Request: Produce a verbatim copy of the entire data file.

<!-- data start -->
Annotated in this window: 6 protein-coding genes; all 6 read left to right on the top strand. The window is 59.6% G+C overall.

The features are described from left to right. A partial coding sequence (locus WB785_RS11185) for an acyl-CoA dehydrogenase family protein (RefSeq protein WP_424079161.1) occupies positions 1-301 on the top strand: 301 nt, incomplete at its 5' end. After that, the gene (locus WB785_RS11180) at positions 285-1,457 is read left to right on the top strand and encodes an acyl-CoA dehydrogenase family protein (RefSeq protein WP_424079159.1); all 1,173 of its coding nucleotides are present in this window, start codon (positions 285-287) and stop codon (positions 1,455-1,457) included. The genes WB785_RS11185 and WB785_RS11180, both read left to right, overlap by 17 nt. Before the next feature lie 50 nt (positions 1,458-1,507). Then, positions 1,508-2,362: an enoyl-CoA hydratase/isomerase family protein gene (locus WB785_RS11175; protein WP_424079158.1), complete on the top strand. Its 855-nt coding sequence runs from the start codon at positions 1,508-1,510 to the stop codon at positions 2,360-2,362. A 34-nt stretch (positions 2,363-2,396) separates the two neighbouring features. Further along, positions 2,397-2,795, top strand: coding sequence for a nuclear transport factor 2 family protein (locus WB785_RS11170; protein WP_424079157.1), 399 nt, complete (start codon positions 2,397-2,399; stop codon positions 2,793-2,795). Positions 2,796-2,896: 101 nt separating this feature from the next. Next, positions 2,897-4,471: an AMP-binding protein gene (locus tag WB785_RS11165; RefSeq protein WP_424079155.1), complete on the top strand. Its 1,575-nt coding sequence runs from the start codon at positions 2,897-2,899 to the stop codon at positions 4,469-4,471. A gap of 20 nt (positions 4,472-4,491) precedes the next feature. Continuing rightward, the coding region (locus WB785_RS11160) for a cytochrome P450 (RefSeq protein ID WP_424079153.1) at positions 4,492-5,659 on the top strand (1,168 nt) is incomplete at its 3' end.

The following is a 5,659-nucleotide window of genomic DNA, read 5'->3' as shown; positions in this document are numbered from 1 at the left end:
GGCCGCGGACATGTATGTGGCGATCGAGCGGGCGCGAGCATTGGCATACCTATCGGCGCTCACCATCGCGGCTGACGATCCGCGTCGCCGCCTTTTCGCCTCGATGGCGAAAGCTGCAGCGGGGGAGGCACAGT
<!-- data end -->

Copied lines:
Annotated in this window: 6 protein-coding genes; all 6 read left to right on the top strand. The window is 59.6% G+C overall.

The features are described from left to right. A partial coding sequence (locus WB785_RS11185) for an acyl-CoA dehydrogenase family protein (RefSeq protein WP_424079161.1) occupies positions 1-301 on the top strand: 301 nt, incomplete at its 5' end. After that, the gene (locus WB785_RS11180) at positions 285-1,457 is read left to right on the top strand and encodes an acyl-CoA dehydrogenase family protein (RefSeq protein WP_424079159.1); all 1,173 of its coding nucleotides are present in this window, start codon (positions 285-287) and stop codon (positions 1,455-1,457) included. The genes WB785_RS11185 and WB785_RS11180, both read left to right, overlap by 17 nt. Before the next feature lie 50 nt (positions 1,458-1,507). Then, positions 1,508-2,362: an enoyl-CoA hydratase/isomerase family protein gene (locus WB785_RS11175; protein WP_424079158.1), complete on the top strand. Its 855-nt coding sequence runs from the start codon at positions 1,508-1,510 to the stop codon at positions 2,360-2,362. A 34-nt stretch (positions 2,363-2,396) separates the two neighbouring features. Further along, positions 2,397-2,795, top strand: coding sequence for a nuclear transport factor 2 family protein (locus WB785_RS11170; protein WP_424079157.1), 399 nt, complete (start codon positions 2,397-2,399; stop codon positions 2,793-2,795). Positions 2,796-2,896: 101 nt separating this feature from the next. Next, positions 2,897-4,471: an AMP-binding protein gene (locus tag WB785_RS11165; RefSeq protein WP_424079155.1), complete on the top strand. Its 1,575-nt coding sequence runs from the start codon at positions 2,897-2,899 to the stop codon at positions 4,469-4,471. A gap of 20 nt (positions 4,472-4,491) precedes the next feature. Continuing rightward, the coding region (locus WB785_RS11160) for a cytochrome P450 (RefSeq protein ID WP_424079153.1) at positions 4,492-5,659 on the top strand (1,168 nt) is incomplete at its 3' end.

The following is a 5,659-nucleotide window of genomic DNA, read 5'->3' as shown; positions in this document are numbered from 1 at the left end:
GGCCGCGGACATGTATGTGGCGATCGAGCGGGCGCGAGCATTGGCATACCTATCGGCGCTCACCATCGCGGCTGACGATCCGCGTCGCCGCCTTTTCGCCTCGATGGCGAAAGCTGCAGCGGGGGAGGCACAGT